I come and stay at the family home. I walk down to the 509 Crave’s frame shop and pull out framed and unframed work and try to find the owners of things left years ago for dad to frame. Pictures, paintings, etc., long forgotten, gathering dust in that tiny frame shop.

    I have a picture taken of dad at work. I will have to figure out how to add it to this thread of our life.

    Ma collected elephants, dad collected angels. Their final resting place, along with my birth mom, has a collection of angels and elephants and ladybugs — my granddaughter’s favorite — for her great-grandparents.

    After ma passed away, my daughter had her father-in-law build a tiny picket fence for the cemetery, like the one that bordered our Bradford Street home many years before. It was taken down after being hit so many times by cars trying to get down that tight curve into Anthony Street.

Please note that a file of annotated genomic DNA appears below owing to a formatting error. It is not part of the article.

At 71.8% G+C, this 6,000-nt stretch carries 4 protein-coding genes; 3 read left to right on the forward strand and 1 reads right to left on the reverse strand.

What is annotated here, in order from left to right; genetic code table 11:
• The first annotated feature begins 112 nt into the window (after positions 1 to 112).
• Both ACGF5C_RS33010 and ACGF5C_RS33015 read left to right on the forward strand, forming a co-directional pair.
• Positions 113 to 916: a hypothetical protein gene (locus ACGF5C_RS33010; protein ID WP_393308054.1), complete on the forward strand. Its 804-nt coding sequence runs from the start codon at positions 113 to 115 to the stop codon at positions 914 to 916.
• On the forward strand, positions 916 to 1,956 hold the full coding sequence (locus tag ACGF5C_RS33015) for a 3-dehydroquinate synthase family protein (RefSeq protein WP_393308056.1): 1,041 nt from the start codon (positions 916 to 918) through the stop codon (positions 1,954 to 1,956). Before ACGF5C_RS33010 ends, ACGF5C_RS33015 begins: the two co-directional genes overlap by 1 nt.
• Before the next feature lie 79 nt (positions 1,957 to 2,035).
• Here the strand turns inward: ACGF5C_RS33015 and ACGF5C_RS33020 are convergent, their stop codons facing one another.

My daughter built a tiny plot of wood covered with sand from our beachhouse. She also made two boxes — one for dad, one for ma — for us to drop in trinkets or memories of our lives. There are two chairs for ma and dad to still enjoy their summer beach home, remembering the boats we had, the fishing we did … our memories.

  3. Thank you David, it did bring me to tears. Maybe it was too soon or maybe it’s because I am so deeply embroiled in the “estate business” at the moment. As I read it back, I tell myself there is so much more I could write about that building and our family. Soon I will.

  4. Thanks for sharing this Patty. Love the post, and as I looked at 509 this past week, imagining how I might buy and make it my primary home, this news paints some lovely color to the space.